Maybe it was the lack of coffee, maybe it's because I skipped yoga this morning, but when I opened an email titled "St. Pete: Not a good city for food lovers" I got, understandably I think, a little angry. It's not just because I'm the food editor at Creative Loafing, or a generally agitated native. Really it's because I am tired of the numerically skewed "stories" that constantly come through my inbox, trying to prove that where I live is a shitty place on numerous fronts. I've never and will never believe that lazy, ignorant, closed-minded hype. I'm not built that way and I certainly wasn't raised that way.
"If you consider yourself a die-hard foodie, these cities will leave a bad taste in your mouth," the article declared, enticing my bitter soul.
Movoto, a real estate website, is responsible for the story that ranked St. Petersburg as a top 10 terrible food city. The "research" included the following criteria: restaurants, bakeries, food trucks, ice cream shops (how ironic that we just posted this today), candy shops, food and wine festivals, caterers, and gourmet grocery stores, all per capita. St. Petersburg ranked number seven.
"This post is about those cities where food is definitely an afterthought — the country's dead zones of cuisine, where it's tough to be a foodie," author Randy Nelson wrote.
I guess when you live in San Francisco like Randy does, it's hard to imagine how us small-town foodies survive?
Scrolling through the gallery of images used to prove just how terrible these 10 American cities are for food — alongside several dreary images of "dead-zone" chain restaurants in small towns across Texas, Detroit, Las Vegas, and Vermont — was my city, St. Petersburg.
And the photo used? The photo Movoto picked to illustrate what a travesty this town is for food? An image of none other than Mazzaro's decadent deli case. It's arguably the epicenter of St. Petersburg's foodie culture, six days a week, folks crowding in for fresh bread, coffee, cakes and sandwiches. Certainly, as a food writer in a town notorious for housing plenty of "original" chain locations (Outback, Bonefish Grill), they could've chosen a better image to prove their point. I'll move on to more pressing issues, but the caption must be noted because it too illustrates how little was put into this fine piece of "journalism."
"You're all set for deli food in St. Petersburg. Fine dining, though, isn't as convenient."
Our food critic Jon Palmer Claridge responded with similar fervor to the email with these comments.
"Seems like they're talking only St. Pete city limits and per capita numbers. So no Maritana Grille or William Dean Chocolates or any of the ethnic places in Pinellas Park? It distorts all the options available within a short drive. What about the farmer's market with quail eggs and local goat cheese? We don't have as many caterers per capita because everyone is grilling fish 12 months a year! We are not rural Texas."
Indeed, we aren't rural Texas. And for the record, I know that rural Texas has some damn good eats.
Along with their "research," Movoto went into detail about the top 10, showing just how little they know about a place they know so little about. According to them, we have the fewest bakeries. I'm writing from my office in Ybor City, which just happens to be home to a longstanding (practically ancient) lineage of Cuban bakeries. Not to mention Cafe de Paris and Mazzaro's. But that's not the point here, is it?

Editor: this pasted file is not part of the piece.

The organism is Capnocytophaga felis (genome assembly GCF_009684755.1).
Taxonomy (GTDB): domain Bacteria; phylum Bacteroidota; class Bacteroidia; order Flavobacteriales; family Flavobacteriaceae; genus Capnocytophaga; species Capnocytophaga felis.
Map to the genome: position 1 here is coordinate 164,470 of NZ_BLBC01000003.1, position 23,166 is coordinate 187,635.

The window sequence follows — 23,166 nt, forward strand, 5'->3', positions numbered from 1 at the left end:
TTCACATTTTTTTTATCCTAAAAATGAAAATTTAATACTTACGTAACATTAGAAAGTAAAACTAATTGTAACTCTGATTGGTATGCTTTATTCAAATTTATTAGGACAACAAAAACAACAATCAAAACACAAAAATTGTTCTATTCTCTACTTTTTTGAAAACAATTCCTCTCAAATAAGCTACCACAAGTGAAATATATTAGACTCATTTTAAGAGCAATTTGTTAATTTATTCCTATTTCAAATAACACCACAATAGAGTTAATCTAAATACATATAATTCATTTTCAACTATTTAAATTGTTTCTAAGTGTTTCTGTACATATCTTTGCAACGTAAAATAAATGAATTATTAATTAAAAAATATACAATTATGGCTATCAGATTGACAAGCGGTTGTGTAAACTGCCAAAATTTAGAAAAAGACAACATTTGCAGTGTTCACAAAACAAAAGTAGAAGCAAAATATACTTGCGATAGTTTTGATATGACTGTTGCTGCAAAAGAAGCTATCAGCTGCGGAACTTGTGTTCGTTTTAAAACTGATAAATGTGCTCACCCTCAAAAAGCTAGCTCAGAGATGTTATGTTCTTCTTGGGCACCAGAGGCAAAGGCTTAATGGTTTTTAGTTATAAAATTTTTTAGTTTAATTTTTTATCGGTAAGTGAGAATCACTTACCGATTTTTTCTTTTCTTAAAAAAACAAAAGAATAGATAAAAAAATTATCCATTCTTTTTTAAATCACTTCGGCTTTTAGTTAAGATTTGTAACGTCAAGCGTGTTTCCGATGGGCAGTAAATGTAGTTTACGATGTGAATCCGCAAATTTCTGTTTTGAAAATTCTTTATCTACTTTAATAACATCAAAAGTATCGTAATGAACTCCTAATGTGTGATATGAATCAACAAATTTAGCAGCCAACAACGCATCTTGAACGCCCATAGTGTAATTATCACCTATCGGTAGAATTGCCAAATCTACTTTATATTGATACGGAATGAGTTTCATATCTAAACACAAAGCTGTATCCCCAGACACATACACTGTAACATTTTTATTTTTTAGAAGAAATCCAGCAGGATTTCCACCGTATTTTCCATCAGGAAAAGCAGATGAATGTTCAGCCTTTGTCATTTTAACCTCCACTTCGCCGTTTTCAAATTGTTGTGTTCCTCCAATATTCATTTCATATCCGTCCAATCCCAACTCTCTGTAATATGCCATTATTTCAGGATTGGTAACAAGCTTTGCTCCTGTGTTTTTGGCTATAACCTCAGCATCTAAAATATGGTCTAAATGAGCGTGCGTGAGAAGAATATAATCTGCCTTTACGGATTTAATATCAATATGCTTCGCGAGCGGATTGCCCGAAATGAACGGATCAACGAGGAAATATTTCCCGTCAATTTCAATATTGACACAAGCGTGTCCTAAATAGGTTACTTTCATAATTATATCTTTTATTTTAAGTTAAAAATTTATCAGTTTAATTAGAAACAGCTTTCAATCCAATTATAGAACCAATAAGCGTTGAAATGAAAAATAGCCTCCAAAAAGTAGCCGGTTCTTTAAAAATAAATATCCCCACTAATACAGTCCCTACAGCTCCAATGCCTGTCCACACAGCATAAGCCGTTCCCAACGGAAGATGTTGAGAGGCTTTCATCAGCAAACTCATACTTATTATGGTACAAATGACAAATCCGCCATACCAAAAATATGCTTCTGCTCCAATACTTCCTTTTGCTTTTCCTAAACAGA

Making fun of Florida and St. Petersburg is a long-held tradition of SEO-hungry Internet writers, eager to get those clicks (and here I am helping them, just like they planned). We're such an easy target, even my former homegirl (yes, I said former) Lena Dunham had to jump on the bandwagon of Sunshine State hate.
All this article does is hurt places that could use a little less hurt these days. Did anyone really need to know that Detroit has the fewest amount of food and wine festivals per capita? Did anyone assume otherwise after the city filed for bankruptcy?
But Nelson, who also authored such riveting articles like What Buying A House Looks Like in Animated GIFs, and operates under the Twitter handle @DangerPenguin (in case you're interested), was just doing his job, right? That's the sickest and saddest part (and all of those other emotions associated with furrowed brows, heavy breathing, and increased heart rate). Because Internet hate breeds Internet traffic, like a fucking wildfire.
I hesitated in writing this because, really, what else did Movoto expect when they sent the link directly to us? I spend my days, nights, weekends and wee hours writing about all of the bad ass chefs, bartenders, brewers, bakers, food truckers, and farmers in the town. There's so much of it, I still only skim the top of the fucking iceberg every single week. And that's alongside several other Tampa Bay writers at various publications who are trying to do the same thing.
San Bernandino, Calif., — a city that just discovered they're also eligible for bankruptcy — topped Randy's list. I assume they probably don't have time for food and wine festivals either right now. But maybe they do. And I bet the people there love whatever unique culinary attributes their city has to offer.
But here in St. Petersburg, us tough foodies are doing just fine without you, Randy. Now, if you don't mind, I'm going to head home to St. Petersburg for lunch. I'm going to take the $10 in my wallet, and go to Mazzaro's and order muffaletta sandwich on fresh baked bread. And Randy? I'm going to wash it all down with a locally-brewed Cigar City Jai Alai. It's a tough life, being a St. Petersburg foodie.